“little is known about their [apps] acceptability and usability for low-income, racially/ethnically diverse populations who experience a disproportionate burden of chronic disease and its complications.”
So these researchers did just that. They recruited a diverse set of participants and did usability testing of the 11 most popular health apps. They conclude that “current tools are not consistently usable for diverse patients.” So, “app developers should employ participatory design strategies in order to have an impact on chronic conditions such as diabetes and depression that disproportionately affect vulnerable populations.”
It sounds smart to me to involve varied participants in design, in order to enhance usability as well as relevance. All of the major federal agencies and professional organizations that have made recommendations on how to write health literate apps––all of them agree on the importance of having a range and variation of users in the development and testing process. And, on including questions or prompts about health literacy.
While I’m talking about users from varied communities, let’s park it on community for a moment. As your own experience probably tells you, we ‘users’ don’t often use tech alone. Have you ever passed your phone around and talked about what was on it?
Similarly, health literacy is a group endeavor. We already know that family and larger social groups are part of what makes up health literacy. even patients with literacy difficulties draw on a broad range of strategies and skills when it comes to understanding their health situation and navigating the health system. And those strategies and skills very often involve other people. Like friends, family and online communities.
So we might have expected the same when it comes to health literacy in digital environments. And sure enough, people rely on family support when using technology!
For instance, the earlier study I mentioned about patient portals, health literacy, and adults with diabetes found that: “Participants reported family members facilitated access and usage of HIT, taught them usage skills, and acted as online delegates.”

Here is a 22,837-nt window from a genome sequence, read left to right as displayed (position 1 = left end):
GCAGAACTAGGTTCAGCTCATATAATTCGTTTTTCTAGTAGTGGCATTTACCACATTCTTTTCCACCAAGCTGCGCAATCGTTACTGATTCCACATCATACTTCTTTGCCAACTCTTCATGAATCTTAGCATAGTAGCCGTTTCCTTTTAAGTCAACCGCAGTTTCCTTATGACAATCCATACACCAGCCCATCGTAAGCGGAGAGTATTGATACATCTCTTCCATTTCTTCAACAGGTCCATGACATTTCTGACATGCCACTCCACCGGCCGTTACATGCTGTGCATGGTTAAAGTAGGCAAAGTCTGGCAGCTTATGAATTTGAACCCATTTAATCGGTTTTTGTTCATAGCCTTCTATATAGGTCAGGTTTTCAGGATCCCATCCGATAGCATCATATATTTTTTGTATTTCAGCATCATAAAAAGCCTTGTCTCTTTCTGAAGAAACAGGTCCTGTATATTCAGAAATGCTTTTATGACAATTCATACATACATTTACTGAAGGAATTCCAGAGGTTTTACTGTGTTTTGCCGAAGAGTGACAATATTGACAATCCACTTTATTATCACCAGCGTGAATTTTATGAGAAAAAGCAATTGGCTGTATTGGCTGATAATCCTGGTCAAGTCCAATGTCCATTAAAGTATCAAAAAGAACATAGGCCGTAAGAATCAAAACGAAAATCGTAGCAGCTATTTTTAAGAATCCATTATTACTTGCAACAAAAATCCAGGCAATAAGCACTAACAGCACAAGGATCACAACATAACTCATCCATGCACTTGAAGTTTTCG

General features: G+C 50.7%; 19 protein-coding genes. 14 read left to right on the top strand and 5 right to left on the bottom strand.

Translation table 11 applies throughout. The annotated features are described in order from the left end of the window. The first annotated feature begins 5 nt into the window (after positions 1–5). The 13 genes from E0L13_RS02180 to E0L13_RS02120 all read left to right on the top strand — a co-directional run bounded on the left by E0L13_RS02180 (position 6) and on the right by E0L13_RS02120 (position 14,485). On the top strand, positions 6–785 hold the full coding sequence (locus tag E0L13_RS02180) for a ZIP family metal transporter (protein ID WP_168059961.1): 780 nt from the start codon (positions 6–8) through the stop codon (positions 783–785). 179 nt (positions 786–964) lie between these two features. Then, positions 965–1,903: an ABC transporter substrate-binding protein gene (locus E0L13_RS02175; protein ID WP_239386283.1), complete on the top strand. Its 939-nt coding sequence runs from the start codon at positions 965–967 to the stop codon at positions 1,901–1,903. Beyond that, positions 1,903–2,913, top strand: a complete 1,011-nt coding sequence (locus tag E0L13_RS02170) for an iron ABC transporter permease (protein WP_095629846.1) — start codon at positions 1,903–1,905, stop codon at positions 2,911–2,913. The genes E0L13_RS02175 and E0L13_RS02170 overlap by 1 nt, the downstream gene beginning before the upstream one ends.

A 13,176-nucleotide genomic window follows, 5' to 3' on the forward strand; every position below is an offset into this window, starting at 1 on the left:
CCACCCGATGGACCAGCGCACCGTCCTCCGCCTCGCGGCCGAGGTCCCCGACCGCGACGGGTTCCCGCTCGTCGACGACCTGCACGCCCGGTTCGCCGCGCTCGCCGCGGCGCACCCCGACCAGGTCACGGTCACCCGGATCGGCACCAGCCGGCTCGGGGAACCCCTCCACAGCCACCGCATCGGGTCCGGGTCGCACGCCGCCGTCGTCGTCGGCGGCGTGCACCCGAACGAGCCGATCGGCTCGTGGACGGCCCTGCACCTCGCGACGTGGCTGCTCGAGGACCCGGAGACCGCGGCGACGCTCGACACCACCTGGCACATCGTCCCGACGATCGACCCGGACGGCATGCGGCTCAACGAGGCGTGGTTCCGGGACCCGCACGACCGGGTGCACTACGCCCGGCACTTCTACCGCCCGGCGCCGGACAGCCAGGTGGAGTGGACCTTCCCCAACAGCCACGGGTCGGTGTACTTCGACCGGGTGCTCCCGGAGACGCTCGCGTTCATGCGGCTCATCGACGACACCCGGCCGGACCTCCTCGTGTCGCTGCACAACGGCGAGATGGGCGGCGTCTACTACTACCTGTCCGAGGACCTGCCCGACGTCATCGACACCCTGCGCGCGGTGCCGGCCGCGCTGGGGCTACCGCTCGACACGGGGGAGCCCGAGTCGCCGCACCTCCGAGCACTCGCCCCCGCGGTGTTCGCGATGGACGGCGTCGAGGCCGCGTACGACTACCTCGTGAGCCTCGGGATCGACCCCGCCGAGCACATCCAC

All these studies [links in show notes] draw attention to who developers think the users are, and to what extent they are including concerns about health literacy in design. These turn out to be consequential decisions that merit close attention and–dare I say–collaboration.
This is because as is being discussed recently in popular and social media, and professional circles, we can run into problems when assumptions about the users’ race, class, and gender are not looked at closely. I suggest the same is true for assumptions about users’ language, culture, power. Those are health literacy issues as well as healthcare issues, related to disparities. That’s part of digital health’s promise, reducing health disparities.
So what can you do? Whether or not you’re a developer? Here’s three suggestions:
#1. One of the studies I mentioned earlier made a recommendation that stood out to me: “using a technology that can be more easily integrated into users’ lives.” You know I’m a big fan of starting where people are. This also applies to digital! How can you leverage the tech they’re already using, the apps they already frequenting, and the ways they are using digital tools in their lives already?
#2. As I said earlier, let’s take a look at the assumptions about the users that were built into the tech. Let’s see who was unintentionally left out of these conversations in the design process. Who wasn’t this tested on? Who’s it working for, and who is it not really working so well for right now? Match the answers to these questions to what you know about your patient population, and choose your next steps wisely.
#3. Remember that literacy and learning are social. Even in the individual patient encounter. So, find out who your patient talks to most frequently, or who in this persons’ life, they turn to when they need help with health decisions. And encourage that person’s involvement with the app!
If you or your organization want support in any this, write me at Annemarie at h-cpartners.com. find me on twitter @amliebel, or go to healthcommunicationpartners.com. This has been 10 Minutes to Better Patient Communication.